Whatever people do, whether they remain in the world as artisans, merchants, or officers of the government, let them put their whole heart into the task; let them be diligent and energetic.
And if, like the lotus flower, which grows out of muddy water but remains untouched by the mud, they engage in life without cherishing envy or hatred; if they live in the world not a life of self but a life of truth, then surely joy, peace, and bliss will dwell in their minds.
- Buddhacarita courtesy of dailyzen.com
Commitment to treatment is an important factor for successful experiences in psychotherapy. Resistance in treatment can be viewed as a problem brought into the session by the client and can sabotage the therapists ability to facilitate change. Over the years I have come to realize this is a very narrow view of a dynamic and intersubjective experience. As Roshi Joan Halifax has said; enlightenment happens in the context of a loving relationship. In therapy there are two people joined in a common cause. Commitment and resistance are the competing forces that facilitate change. The therapist and the client engage in dialog that can shift from being diligent and energetic to being avoidant and confrontational.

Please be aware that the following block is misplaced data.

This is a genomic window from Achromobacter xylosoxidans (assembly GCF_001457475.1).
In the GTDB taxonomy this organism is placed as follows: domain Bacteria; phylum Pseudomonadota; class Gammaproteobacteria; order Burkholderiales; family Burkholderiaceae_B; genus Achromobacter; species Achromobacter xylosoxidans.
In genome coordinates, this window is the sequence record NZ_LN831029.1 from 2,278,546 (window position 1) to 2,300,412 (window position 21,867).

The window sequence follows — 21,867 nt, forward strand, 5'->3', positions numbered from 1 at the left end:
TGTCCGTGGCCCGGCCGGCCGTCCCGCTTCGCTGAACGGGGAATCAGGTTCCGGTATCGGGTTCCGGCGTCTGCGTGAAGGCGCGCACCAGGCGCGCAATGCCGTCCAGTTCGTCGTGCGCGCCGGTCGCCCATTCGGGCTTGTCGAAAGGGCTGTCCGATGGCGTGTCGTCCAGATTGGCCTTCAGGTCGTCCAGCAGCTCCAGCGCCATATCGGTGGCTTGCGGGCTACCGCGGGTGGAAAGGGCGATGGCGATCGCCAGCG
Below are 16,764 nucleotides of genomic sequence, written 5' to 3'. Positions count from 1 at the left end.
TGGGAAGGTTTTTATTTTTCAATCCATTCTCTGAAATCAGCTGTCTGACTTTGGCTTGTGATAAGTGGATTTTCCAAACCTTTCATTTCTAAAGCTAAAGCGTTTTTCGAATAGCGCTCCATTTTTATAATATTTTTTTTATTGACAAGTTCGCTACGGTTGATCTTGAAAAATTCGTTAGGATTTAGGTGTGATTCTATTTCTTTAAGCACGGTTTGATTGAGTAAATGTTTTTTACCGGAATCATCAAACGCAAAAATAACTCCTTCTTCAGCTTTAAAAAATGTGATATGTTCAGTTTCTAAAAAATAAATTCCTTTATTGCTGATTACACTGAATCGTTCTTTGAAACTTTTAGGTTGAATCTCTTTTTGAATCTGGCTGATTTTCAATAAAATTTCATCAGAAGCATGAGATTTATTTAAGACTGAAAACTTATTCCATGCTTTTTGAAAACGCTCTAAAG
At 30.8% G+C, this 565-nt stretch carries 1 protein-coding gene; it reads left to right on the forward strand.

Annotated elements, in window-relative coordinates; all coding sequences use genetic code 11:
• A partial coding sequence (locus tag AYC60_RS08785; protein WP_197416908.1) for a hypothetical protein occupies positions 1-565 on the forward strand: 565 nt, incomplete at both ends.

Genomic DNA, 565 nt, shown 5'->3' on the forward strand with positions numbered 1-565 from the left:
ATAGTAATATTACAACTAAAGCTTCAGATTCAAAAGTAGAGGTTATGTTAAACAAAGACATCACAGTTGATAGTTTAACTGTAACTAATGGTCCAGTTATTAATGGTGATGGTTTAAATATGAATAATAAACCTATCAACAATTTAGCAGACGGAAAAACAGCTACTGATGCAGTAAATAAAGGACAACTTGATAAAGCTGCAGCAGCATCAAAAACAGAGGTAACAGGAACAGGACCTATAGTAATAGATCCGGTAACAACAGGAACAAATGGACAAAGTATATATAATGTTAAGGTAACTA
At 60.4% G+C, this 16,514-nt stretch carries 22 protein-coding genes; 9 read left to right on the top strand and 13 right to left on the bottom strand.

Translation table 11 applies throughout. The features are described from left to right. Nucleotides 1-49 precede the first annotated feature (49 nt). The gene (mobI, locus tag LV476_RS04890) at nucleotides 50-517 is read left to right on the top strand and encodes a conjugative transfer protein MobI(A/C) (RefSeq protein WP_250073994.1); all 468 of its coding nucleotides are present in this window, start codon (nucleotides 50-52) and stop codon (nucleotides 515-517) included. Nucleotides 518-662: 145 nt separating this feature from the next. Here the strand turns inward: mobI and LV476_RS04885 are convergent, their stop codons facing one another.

We are all lotus flowers and although we are untouched by the mud we cannot exist without it. We will never be able to put our whole hearts into every task all the time. Just as our mind will wander in meditation; our tendencies to cherish envy and hatred will find their way into our minds and hearts. It is the recognition of this that allows us to return to the in breath; renew our commitment to our compassion;and cultivate loving kindness. When I can pause with my client to process a difficult session we are resuming our endeavor to live life whole heartedly.